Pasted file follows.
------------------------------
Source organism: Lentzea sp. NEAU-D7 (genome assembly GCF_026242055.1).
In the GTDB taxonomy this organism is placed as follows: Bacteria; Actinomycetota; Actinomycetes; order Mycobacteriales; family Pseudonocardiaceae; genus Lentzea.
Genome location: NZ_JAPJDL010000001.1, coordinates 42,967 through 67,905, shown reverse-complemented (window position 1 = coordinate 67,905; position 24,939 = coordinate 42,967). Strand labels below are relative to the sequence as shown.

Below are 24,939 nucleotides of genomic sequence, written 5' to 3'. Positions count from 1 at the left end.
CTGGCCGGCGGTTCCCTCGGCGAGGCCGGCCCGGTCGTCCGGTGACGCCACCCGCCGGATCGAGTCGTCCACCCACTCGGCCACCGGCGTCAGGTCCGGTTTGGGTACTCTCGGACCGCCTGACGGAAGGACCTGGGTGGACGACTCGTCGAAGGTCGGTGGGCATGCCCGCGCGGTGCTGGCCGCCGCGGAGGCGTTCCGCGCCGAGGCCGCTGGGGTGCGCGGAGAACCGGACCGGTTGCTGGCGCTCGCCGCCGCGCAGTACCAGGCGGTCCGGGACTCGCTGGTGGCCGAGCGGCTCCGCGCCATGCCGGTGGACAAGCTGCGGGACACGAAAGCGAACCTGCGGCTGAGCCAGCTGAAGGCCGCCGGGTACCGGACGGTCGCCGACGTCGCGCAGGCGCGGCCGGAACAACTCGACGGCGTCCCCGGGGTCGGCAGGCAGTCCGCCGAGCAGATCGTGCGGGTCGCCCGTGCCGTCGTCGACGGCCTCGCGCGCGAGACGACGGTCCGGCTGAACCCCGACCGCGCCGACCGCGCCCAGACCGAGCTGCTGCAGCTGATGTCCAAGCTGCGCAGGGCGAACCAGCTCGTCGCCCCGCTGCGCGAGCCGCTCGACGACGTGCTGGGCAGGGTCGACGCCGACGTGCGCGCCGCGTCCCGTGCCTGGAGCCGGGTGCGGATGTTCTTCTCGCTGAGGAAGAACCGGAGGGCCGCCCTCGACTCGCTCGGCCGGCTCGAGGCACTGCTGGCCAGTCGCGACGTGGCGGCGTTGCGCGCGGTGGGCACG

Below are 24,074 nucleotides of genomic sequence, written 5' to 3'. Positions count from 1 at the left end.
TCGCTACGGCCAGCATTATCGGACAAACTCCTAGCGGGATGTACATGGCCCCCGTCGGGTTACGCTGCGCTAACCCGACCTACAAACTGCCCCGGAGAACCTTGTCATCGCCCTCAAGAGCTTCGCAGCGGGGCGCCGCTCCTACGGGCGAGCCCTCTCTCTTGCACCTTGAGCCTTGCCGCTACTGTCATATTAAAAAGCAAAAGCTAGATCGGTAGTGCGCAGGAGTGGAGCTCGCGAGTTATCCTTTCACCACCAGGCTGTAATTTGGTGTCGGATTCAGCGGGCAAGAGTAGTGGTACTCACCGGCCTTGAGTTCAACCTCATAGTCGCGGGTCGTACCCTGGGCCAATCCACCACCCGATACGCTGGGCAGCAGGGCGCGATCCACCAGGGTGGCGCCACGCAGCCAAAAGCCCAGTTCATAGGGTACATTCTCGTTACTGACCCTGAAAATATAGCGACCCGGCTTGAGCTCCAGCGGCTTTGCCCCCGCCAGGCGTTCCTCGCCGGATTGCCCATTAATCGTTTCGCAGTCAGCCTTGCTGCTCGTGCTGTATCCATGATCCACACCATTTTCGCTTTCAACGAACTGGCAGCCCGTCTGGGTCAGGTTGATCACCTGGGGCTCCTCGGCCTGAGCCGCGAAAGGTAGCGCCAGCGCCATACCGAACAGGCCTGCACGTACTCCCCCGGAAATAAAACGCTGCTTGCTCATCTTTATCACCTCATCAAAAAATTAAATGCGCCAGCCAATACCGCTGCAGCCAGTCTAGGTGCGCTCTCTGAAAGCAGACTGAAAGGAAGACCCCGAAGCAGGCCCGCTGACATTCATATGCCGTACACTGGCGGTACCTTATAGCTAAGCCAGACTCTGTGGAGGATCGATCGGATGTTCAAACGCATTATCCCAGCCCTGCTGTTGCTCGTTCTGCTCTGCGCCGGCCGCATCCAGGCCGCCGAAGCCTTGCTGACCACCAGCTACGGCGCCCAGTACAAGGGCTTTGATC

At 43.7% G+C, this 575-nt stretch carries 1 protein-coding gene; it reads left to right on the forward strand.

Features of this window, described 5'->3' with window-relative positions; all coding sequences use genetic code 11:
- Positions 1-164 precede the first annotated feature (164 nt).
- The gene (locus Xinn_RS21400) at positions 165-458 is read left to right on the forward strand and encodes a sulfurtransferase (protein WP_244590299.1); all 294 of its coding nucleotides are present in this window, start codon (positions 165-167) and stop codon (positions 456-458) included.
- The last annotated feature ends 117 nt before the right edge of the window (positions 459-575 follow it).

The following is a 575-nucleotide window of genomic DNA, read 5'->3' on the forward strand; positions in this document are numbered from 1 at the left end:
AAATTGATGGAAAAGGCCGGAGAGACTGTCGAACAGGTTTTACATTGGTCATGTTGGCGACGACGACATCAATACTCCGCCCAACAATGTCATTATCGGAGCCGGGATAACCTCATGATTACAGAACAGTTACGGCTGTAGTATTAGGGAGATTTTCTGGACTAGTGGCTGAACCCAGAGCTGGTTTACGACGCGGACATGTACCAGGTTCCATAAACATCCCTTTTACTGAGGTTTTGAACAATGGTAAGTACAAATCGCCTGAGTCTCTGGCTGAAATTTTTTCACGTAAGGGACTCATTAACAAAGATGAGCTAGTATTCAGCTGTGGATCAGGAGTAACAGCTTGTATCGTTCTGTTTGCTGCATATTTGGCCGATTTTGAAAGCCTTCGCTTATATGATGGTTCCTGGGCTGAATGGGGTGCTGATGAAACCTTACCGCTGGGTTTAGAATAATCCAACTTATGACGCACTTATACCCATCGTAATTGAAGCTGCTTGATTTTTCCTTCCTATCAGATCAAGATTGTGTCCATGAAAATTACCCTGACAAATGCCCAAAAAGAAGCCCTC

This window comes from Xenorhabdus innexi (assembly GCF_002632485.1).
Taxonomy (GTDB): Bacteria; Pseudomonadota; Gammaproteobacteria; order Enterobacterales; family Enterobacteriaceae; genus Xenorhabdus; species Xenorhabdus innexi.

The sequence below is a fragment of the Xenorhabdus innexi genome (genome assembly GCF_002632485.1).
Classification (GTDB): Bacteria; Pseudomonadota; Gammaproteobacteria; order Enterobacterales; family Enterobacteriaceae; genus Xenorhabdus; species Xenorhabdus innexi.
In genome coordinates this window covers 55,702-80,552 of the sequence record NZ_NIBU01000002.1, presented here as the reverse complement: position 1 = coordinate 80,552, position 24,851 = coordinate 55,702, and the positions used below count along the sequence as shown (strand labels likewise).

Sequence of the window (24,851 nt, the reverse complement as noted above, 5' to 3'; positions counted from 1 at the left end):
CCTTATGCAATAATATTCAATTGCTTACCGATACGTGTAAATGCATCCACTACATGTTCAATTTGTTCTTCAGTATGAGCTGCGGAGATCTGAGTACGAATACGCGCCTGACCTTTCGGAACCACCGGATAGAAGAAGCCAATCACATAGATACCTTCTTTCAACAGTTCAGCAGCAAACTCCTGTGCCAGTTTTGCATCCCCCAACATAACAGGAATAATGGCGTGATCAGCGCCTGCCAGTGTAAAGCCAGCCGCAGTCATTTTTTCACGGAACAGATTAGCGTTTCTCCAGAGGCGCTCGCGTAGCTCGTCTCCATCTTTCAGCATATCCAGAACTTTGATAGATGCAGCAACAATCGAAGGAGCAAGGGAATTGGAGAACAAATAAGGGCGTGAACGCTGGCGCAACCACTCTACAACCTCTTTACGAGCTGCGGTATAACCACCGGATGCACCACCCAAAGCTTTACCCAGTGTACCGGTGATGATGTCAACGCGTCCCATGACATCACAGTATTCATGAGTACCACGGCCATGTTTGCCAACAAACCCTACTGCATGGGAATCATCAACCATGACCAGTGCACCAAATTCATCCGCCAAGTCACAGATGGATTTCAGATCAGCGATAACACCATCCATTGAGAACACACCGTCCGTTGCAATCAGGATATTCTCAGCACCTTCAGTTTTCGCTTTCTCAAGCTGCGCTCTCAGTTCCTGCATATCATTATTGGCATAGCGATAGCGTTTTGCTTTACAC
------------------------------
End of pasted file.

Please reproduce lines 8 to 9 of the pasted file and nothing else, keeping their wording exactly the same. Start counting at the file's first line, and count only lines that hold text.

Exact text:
At 43.7% G+C, this 575-nt stretch carries 1 protein-coding gene; it reads left to right on the forward strand.

Features of this window, described 5'->3' with window-relative positions; all coding sequences use genetic code 11: